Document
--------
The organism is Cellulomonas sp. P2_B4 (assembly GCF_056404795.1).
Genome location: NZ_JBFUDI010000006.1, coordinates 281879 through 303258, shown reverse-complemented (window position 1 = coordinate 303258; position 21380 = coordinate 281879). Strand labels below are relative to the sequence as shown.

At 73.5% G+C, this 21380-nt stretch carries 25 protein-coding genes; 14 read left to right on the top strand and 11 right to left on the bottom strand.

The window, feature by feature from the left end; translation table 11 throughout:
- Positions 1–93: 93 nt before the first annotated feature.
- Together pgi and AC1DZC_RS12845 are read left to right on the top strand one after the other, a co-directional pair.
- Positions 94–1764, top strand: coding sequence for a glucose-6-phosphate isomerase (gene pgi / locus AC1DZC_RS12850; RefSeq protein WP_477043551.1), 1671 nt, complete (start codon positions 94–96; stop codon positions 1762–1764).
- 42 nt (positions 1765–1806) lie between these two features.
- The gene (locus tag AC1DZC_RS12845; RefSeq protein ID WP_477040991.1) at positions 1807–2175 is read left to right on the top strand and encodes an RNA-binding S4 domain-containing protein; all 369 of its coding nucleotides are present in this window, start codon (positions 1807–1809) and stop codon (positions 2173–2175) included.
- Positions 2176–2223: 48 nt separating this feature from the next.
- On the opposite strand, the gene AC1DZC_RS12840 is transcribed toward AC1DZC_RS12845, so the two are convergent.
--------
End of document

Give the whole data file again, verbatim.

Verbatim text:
The organism is Cellulomonas sp. P2_B4 (assembly GCF_056404795.1).
Genome location: NZ_JBFUDI010000006.1, coordinates 281879 through 303258, shown reverse-complemented (window position 1 = coordinate 303258; position 21380 = coordinate 281879). Strand labels below are relative to the sequence as shown.

At 73.5% G+C, this 21380-nt stretch carries 25 protein-coding genes; 14 read left to right on the top strand and 11 right to left on the bottom strand.

The window, feature by feature from the left end; translation table 11 throughout:
- Positions 1–93: 93 nt before the first annotated feature.
- Together pgi and AC1DZC_RS12845 are read left to right on the top strand one after the other, a co-directional pair.
- Positions 94–1764, top strand: coding sequence for a glucose-6-phosphate isomerase (gene pgi / locus AC1DZC_RS12850; RefSeq protein WP_477043551.1), 1671 nt, complete (start codon positions 94–96; stop codon positions 1762–1764).
- 42 nt (positions 1765–1806) lie between these two features.
- The gene (locus tag AC1DZC_RS12845; RefSeq protein ID WP_477040991.1) at positions 1807–2175 is read left to right on the top strand and encodes an RNA-binding S4 domain-containing protein; all 369 of its coding nucleotides are present in this window, start codon (positions 1807–1809) and stop codon (positions 2173–2175) included.
- Positions 2176–2223: 48 nt separating this feature from the next.
- On the opposite strand, the gene AC1DZC_RS12840 is transcribed toward AC1DZC_RS12845, so the two are convergent.